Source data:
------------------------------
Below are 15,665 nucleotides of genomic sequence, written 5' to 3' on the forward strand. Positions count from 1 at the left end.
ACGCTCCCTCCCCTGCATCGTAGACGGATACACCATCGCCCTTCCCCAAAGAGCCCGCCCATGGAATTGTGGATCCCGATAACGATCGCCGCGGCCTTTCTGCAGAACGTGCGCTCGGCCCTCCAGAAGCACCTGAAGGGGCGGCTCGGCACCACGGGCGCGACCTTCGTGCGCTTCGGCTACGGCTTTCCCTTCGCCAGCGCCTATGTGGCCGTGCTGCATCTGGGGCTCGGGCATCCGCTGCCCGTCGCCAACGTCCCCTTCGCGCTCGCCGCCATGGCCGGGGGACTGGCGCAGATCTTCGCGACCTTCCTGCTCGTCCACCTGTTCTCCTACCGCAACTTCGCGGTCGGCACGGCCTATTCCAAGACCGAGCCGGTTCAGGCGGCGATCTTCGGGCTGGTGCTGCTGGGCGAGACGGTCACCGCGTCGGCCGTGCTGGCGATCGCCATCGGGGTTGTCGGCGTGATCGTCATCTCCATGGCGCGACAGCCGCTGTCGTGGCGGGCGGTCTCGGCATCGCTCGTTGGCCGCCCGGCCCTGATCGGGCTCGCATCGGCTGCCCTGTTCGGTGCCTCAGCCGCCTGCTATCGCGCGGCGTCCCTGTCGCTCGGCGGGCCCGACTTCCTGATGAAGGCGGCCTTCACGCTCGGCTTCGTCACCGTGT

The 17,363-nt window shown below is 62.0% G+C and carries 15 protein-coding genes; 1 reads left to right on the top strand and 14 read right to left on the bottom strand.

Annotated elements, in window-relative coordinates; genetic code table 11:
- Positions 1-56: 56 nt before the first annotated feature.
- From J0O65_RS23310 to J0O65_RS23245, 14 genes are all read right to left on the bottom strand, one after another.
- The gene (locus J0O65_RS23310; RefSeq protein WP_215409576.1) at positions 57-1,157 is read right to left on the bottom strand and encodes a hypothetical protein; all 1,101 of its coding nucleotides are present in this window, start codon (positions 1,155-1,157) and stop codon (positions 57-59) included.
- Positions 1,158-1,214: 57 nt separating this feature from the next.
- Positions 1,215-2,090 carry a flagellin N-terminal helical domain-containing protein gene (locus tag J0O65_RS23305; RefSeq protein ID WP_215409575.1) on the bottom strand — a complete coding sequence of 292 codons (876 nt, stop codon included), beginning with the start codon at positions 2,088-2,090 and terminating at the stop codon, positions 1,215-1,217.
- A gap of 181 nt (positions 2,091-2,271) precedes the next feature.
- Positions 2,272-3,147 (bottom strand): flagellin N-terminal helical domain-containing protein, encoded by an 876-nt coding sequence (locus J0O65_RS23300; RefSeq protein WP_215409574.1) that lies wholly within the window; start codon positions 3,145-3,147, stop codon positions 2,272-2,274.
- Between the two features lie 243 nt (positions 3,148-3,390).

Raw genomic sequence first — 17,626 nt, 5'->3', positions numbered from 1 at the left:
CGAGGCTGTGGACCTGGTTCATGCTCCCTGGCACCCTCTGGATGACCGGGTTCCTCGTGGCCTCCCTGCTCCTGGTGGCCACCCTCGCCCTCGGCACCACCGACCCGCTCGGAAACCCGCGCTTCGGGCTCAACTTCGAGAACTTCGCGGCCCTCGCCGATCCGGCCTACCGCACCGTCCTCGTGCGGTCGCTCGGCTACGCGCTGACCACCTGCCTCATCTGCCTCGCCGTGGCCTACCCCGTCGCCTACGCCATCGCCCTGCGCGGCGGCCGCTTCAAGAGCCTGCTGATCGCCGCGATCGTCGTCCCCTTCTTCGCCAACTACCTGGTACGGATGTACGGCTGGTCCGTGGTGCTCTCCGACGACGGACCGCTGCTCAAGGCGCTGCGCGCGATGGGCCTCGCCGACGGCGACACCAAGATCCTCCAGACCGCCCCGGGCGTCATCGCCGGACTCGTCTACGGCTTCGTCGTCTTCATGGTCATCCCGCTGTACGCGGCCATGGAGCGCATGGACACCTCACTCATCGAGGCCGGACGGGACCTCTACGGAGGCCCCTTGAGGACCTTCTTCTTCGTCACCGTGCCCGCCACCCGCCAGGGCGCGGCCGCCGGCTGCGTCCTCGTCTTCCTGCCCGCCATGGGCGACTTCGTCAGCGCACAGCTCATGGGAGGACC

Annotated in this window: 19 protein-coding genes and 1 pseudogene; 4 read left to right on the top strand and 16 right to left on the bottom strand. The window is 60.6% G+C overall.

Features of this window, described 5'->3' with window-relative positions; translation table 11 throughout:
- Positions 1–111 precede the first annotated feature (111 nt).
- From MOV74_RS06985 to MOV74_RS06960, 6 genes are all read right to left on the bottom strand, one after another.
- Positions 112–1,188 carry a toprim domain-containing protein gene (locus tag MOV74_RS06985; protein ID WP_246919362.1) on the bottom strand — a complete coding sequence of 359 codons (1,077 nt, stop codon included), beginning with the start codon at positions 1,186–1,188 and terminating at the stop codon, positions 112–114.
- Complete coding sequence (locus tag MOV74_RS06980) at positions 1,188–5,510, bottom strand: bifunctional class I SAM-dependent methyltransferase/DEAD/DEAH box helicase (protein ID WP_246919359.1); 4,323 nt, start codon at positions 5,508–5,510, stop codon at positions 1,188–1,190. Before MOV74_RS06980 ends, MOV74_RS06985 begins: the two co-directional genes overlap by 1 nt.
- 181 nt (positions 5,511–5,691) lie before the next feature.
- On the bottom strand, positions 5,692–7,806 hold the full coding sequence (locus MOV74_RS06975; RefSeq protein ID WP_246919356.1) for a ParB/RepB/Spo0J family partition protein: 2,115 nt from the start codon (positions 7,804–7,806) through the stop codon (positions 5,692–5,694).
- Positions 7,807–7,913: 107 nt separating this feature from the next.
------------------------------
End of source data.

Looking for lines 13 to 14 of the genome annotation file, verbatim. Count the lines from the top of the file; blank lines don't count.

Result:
Raw genomic sequence first — 17,626 nt, 5'->3', positions numbered from 1 at the left:
CGAGGCTGTGGACCTGGTTCATGCTCCCTGGCACCCTCTGGATGACCGGGTTCCTCGTGGCCTCCCTGCTCCTGGTGGCCACCCTCGCCCTCGGCACCACCGACCCGCTCGGAAACCCGCGCTTCGGGCTCAACTTCGAGAACTTCGCGGCCCTCGCCGATCCGGCCTACCGCACCGTCCTCGTGCGGTCGCTCGGCTACGCGCTGACCACCTGCCTCATCTGCCTCGCCGTGGCCTACCCCGTCGCCTACGCCATCGCCCTGCGCGGCGGCCGCTTCAAGAGCCTGCTGATCGCCGCGATCGTCGTCCCCTTCTTCGCCAACTACCTGGTACGGATGTACGGCTGGTCCGTGGTGCTCTCCGACGACGGACCGCTGCTCAAGGCGCTGCGCGCGATGGGCCTCGCCGACGGCGACACCAAGATCCTCCAGACCGCCCCGGGCGTCATCGCCGGACTCGTCTACGGCTTCGTCGTCTTCATGGTCATCCCGCTGTACGCGGCCATGGAGCGCATGGACACCTCACTCATCGAGGCCGGACGGGACCTCTACGGAGGCCCCTTGAGGACCTTCTTCTTCGTCACCGTGCCCGCCACCCGCCAGGGCGCGGCCGCCGGCTGCGTCCTCGTCTTCCTGCCCGCCATGGGCGACTTCGTCAGCGCACAGCTCATGGGAGGACC